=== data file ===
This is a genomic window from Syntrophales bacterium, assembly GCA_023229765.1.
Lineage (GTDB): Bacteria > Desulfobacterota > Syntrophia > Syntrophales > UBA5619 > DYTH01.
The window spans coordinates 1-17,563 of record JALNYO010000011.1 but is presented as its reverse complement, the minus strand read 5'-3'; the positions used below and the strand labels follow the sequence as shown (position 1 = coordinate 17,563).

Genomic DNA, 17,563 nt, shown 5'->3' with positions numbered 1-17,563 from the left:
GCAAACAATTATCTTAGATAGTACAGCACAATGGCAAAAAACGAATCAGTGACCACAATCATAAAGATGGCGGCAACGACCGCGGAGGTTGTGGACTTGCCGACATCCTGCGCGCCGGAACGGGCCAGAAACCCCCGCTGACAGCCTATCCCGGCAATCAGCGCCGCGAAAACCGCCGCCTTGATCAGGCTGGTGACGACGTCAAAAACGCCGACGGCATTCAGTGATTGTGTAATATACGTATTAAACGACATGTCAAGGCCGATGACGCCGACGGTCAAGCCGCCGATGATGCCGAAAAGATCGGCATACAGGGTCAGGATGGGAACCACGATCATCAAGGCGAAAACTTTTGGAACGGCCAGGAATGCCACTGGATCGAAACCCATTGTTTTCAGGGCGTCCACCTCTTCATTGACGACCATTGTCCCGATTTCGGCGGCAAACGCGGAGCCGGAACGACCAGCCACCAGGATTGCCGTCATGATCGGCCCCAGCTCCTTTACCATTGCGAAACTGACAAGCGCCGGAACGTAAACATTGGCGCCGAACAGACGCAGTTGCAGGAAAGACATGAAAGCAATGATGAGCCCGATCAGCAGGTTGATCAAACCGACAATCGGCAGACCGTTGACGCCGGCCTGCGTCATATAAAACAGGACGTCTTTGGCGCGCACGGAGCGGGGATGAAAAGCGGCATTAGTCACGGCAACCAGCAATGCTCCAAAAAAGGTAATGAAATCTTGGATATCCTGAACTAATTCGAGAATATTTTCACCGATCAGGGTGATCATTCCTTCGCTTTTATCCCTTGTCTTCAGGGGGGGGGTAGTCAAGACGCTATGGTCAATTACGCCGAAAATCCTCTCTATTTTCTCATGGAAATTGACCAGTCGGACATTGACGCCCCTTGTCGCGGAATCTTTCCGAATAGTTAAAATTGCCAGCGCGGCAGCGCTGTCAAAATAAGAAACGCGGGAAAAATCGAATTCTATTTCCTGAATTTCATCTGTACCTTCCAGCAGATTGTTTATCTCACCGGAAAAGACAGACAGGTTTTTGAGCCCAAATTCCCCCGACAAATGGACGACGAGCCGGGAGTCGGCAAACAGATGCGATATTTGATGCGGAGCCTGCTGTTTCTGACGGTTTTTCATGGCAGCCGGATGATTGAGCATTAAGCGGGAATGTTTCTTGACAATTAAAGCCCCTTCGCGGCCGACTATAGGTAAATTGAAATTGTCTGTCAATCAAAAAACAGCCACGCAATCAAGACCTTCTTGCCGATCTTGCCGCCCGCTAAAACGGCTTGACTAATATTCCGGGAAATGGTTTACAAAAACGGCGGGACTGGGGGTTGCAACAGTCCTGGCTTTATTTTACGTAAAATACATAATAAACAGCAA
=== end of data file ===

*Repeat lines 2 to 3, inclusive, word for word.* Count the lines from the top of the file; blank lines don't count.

Lineage (GTDB): Bacteria > Desulfobacterota > Syntrophia > Syntrophales > UBA5619 > DYTH01.
The window spans coordinates 1-17,563 of record JALNYO010000011.1 but is presented as its reverse complement, the minus strand read 5'-3'; the positions used below and the strand labels follow the sequence as shown (position 1 = coordinate 17,563).